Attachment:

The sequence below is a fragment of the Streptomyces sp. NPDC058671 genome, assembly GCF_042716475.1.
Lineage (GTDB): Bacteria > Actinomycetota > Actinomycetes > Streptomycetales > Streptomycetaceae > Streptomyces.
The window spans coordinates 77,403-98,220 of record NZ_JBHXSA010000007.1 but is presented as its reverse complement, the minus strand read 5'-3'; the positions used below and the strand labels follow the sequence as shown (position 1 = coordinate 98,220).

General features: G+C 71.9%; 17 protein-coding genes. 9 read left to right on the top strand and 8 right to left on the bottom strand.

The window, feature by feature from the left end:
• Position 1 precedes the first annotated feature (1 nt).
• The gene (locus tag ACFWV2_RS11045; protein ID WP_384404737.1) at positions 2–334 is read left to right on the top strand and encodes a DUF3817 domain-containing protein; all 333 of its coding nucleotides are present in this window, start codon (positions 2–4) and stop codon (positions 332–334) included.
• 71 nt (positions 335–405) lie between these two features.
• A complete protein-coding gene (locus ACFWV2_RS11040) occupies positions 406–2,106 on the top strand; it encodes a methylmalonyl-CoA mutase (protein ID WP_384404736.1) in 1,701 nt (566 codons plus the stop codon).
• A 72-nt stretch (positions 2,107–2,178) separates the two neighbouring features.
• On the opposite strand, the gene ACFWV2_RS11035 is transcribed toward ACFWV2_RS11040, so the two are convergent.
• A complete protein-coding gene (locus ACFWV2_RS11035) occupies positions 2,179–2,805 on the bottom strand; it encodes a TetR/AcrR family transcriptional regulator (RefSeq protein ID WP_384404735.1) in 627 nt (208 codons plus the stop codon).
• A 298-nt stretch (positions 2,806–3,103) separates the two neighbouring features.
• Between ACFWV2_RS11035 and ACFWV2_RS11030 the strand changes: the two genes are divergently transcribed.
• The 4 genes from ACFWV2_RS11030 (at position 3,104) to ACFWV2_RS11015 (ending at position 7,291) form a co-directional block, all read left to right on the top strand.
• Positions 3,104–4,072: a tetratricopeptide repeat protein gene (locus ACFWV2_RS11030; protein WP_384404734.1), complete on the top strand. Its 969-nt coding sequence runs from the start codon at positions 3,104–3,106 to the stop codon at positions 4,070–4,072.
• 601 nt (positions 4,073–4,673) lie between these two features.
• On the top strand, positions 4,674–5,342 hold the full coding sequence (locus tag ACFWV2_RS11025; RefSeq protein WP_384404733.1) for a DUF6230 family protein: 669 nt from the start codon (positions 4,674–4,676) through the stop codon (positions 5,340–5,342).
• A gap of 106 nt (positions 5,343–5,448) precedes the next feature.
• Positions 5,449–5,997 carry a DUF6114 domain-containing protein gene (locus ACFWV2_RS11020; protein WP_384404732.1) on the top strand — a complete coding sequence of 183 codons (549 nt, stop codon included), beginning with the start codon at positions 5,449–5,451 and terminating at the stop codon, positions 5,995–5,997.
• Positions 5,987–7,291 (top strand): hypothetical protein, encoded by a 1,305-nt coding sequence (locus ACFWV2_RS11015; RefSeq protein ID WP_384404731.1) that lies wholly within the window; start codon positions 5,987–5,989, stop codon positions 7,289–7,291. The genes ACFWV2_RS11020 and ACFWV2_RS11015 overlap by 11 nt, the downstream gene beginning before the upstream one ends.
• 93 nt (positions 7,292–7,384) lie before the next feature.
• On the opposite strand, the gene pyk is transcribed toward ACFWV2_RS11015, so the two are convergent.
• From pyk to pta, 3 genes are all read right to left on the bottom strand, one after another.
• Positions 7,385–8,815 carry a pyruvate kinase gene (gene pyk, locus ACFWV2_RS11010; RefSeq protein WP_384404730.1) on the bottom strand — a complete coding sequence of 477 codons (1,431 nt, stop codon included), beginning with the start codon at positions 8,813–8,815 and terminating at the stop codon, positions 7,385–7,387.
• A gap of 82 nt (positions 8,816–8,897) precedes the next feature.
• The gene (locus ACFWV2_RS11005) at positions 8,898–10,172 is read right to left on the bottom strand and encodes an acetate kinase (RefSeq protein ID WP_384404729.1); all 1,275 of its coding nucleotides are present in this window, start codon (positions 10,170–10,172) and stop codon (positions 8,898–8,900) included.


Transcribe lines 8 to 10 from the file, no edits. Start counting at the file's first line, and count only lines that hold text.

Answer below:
• 71 nt (positions 335–405) lie between these two features.
• A complete protein-coding gene (locus ACFWV2_RS11040) occupies positions 406–2,106 on the top strand; it encodes a methylmalonyl-CoA mutase (protein ID WP_384404736.1) in 1,701 nt (566 codons plus the stop codon).
• A 72-nt stretch (positions 2,107–2,178) separates the two neighbouring features.